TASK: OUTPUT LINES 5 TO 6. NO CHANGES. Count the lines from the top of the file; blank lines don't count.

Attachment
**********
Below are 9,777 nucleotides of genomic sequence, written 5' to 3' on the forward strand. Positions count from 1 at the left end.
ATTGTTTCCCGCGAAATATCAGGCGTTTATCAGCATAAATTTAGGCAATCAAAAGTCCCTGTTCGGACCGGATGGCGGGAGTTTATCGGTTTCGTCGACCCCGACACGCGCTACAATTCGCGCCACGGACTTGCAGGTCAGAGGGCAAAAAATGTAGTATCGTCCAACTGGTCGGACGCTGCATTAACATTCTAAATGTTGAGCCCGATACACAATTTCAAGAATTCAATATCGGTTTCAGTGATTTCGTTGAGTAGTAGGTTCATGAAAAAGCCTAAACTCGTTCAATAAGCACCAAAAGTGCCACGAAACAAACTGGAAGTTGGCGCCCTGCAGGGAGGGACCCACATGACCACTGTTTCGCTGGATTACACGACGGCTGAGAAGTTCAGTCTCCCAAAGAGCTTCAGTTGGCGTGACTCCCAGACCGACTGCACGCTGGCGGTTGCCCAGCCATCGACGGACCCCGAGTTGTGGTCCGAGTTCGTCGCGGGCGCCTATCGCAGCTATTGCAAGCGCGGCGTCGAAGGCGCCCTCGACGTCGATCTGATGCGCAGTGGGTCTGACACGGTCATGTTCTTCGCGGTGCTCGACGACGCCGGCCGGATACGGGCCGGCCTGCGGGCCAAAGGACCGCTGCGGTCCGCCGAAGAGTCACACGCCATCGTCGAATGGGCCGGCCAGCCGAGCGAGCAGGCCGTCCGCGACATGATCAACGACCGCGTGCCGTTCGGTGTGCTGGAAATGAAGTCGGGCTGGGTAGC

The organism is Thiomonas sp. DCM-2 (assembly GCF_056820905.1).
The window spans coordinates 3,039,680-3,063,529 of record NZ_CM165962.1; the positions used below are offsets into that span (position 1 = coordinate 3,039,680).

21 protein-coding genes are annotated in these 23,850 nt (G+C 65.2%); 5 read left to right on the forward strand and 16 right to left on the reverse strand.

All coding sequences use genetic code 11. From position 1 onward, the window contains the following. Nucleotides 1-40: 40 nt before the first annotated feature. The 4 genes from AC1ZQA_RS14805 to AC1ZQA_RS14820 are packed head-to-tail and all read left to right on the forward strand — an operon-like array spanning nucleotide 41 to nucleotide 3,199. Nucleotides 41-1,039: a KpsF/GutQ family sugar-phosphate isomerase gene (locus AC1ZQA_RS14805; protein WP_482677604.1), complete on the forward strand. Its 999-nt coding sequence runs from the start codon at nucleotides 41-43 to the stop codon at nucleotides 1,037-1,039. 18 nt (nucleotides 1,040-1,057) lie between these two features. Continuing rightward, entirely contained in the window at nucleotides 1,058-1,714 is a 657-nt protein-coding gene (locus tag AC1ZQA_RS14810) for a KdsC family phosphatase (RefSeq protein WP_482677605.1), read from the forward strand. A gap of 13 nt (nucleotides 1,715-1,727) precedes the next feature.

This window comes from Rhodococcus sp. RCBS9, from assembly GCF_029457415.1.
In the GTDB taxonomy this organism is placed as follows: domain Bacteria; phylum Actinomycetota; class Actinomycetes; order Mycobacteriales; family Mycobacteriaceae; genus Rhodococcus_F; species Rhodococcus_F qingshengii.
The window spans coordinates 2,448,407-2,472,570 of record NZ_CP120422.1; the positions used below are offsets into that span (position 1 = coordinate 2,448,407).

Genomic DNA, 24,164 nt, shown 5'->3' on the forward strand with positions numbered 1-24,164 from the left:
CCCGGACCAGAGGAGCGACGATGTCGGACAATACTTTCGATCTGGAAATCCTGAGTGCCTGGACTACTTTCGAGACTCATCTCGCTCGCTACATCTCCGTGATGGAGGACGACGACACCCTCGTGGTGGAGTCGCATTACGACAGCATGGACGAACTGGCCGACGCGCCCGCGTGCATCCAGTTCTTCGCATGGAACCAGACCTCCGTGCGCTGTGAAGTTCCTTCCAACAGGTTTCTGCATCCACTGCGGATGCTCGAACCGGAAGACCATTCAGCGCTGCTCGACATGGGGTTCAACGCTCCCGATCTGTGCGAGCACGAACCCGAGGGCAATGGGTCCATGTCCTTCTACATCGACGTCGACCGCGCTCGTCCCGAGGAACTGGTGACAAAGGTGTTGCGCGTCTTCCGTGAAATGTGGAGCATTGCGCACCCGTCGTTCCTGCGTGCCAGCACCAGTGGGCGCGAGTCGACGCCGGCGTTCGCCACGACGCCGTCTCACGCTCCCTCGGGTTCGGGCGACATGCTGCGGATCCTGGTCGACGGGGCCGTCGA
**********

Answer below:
21 protein-coding genes are annotated in these 23,850 nt (G+C 65.2%); 5 read left to right on the forward strand and 16 right to left on the reverse strand.

All coding sequences use genetic code 11. From position 1 onward, the window contains the following. Nucleotides 1-40: 40 nt before the first annotated feature. The 4 genes from AC1ZQA_RS14805 to AC1ZQA_RS14820 are packed head-to-tail and all read left to right on the forward strand — an operon-like array spanning nucleotide 41 to nucleotide 3,199. Nucleotides 41-1,039: a KpsF/GutQ family sugar-phosphate isomerase gene (locus AC1ZQA_RS14805; protein WP_482677604.1), complete on the forward strand. Its 999-nt coding sequence runs from the start codon at nucleotides 41-43 to the stop codon at nucleotides 1,037-1,039. 18 nt (nucleotides 1,040-1,057) lie between these two features. Continuing rightward, entirely contained in the window at nucleotides 1,058-1,714 is a 657-nt protein-coding gene (locus tag AC1ZQA_RS14810) for a KdsC family phosphatase (RefSeq protein WP_482677605.1), read from the forward strand. A gap of 13 nt (nucleotides 1,715-1,727) precedes the next feature.